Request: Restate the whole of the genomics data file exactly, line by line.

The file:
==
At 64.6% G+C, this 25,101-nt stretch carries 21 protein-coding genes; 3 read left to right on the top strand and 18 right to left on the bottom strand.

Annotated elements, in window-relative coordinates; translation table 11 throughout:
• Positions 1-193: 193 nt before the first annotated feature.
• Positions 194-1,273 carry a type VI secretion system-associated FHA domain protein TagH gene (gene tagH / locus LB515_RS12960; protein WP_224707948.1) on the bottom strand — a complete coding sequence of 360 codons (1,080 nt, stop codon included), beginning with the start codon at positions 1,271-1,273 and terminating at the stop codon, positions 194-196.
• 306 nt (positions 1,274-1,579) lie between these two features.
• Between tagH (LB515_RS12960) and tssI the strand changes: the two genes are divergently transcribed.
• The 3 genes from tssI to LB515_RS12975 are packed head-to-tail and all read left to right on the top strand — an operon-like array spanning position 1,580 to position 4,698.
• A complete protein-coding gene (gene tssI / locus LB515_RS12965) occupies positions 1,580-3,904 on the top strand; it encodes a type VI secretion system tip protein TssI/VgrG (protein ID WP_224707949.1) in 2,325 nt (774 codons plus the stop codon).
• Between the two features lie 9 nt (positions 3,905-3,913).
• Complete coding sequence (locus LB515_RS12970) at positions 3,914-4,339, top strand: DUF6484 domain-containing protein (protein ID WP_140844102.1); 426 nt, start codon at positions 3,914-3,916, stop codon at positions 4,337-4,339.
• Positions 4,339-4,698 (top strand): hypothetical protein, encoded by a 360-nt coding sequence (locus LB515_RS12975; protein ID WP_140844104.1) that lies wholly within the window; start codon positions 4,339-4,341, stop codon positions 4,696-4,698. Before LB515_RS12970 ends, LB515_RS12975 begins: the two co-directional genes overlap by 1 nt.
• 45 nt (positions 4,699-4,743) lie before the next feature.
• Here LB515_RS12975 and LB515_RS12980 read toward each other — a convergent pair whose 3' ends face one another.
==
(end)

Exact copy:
At 64.6% G+C, this 25,101-nt stretch carries 21 protein-coding genes; 3 read left to right on the top strand and 18 right to left on the bottom strand.

Annotated elements, in window-relative coordinates; translation table 11 throughout:
• Positions 1-193: 193 nt before the first annotated feature.
• Positions 194-1,273 carry a type VI secretion system-associated FHA domain protein TagH gene (gene tagH / locus LB515_RS12960; protein WP_224707948.1) on the bottom strand — a complete coding sequence of 360 codons (1,080 nt, stop codon included), beginning with the start codon at positions 1,271-1,273 and terminating at the stop codon, positions 194-196.
• 306 nt (positions 1,274-1,579) lie between these two features.
• Between tagH (LB515_RS12960) and tssI the strand changes: the two genes are divergently transcribed.
• The 3 genes from tssI to LB515_RS12975 are packed head-to-tail and all read left to right on the top strand — an operon-like array spanning position 1,580 to position 4,698.
• A complete protein-coding gene (gene tssI / locus LB515_RS12965) occupies positions 1,580-3,904 on the top strand; it encodes a type VI secretion system tip protein TssI/VgrG (protein ID WP_224707949.1) in 2,325 nt (774 codons plus the stop codon).
• Between the two features lie 9 nt (positions 3,905-3,913).
• Complete coding sequence (locus LB515_RS12970) at positions 3,914-4,339, top strand: DUF6484 domain-containing protein (protein ID WP_140844102.1); 426 nt, start codon at positions 3,914-3,916, stop codon at positions 4,337-4,339.
• Positions 4,339-4,698 (top strand): hypothetical protein, encoded by a 360-nt coding sequence (locus LB515_RS12975; protein ID WP_140844104.1) that lies wholly within the window; start codon positions 4,339-4,341, stop codon positions 4,696-4,698. Before LB515_RS12970 ends, LB515_RS12975 begins: the two co-directional genes overlap by 1 nt.
• 45 nt (positions 4,699-4,743) lie before the next feature.
• Here LB515_RS12975 and LB515_RS12980 read toward each other — a convergent pair whose 3' ends face one another.